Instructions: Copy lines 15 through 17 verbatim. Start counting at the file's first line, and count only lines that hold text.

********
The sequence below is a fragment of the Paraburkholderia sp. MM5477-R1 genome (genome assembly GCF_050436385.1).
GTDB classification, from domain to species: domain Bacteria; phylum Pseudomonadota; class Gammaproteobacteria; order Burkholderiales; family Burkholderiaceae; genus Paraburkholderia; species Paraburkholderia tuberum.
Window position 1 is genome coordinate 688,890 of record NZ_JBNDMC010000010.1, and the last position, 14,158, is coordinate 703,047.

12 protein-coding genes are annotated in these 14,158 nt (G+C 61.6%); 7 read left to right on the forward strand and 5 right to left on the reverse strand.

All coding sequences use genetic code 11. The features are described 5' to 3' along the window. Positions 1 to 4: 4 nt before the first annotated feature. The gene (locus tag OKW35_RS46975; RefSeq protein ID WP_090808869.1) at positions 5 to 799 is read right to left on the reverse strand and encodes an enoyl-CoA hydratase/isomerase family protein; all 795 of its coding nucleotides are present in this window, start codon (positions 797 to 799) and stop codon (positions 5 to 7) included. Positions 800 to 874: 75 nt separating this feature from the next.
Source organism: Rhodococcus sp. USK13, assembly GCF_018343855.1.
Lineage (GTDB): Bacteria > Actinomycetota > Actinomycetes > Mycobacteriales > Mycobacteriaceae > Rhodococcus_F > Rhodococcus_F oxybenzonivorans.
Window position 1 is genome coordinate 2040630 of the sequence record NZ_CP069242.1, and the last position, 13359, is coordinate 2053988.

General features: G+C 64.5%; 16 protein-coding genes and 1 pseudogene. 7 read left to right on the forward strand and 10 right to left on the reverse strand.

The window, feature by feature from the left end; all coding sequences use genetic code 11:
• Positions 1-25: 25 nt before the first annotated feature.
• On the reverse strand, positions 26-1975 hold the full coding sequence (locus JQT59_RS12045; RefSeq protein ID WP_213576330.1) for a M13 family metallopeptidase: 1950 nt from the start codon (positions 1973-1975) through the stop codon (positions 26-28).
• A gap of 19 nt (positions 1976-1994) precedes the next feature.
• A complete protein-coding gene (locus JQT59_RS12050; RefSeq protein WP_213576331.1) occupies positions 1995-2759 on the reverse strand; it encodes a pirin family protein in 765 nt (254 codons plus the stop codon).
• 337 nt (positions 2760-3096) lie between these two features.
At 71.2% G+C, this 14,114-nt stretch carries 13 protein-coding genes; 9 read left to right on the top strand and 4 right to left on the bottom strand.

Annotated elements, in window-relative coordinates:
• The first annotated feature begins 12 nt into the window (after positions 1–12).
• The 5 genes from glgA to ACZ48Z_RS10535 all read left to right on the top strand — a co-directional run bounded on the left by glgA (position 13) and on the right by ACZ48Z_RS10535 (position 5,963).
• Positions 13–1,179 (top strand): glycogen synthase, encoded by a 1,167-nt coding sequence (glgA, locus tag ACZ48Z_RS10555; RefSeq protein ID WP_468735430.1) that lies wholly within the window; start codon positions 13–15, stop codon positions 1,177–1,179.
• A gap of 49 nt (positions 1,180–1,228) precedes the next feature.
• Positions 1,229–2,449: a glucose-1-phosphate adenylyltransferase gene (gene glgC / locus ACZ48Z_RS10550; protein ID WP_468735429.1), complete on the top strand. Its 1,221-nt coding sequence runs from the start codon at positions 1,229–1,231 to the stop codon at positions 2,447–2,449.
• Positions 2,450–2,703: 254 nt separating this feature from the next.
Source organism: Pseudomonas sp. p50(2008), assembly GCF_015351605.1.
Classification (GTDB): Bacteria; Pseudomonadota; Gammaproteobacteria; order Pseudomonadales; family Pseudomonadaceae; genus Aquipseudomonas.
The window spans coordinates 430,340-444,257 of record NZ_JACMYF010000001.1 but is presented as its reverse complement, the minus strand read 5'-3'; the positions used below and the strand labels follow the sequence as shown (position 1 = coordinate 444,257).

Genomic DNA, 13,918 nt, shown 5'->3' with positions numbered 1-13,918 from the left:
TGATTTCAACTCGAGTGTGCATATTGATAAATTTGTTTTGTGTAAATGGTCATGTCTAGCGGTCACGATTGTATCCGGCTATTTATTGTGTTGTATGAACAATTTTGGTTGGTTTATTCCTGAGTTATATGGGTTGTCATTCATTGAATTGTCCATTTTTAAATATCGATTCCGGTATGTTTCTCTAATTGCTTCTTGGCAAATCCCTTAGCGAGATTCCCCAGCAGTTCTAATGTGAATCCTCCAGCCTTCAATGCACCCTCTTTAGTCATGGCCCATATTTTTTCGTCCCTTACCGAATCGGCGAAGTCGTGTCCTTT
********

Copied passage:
• 337 nt (positions 2760-3096) lie between these two features.
At 71.2% G+C, this 14,114-nt stretch carries 13 protein-coding genes; 9 read left to right on the top strand and 4 right to left on the bottom strand.

Annotated elements, in window-relative coordinates: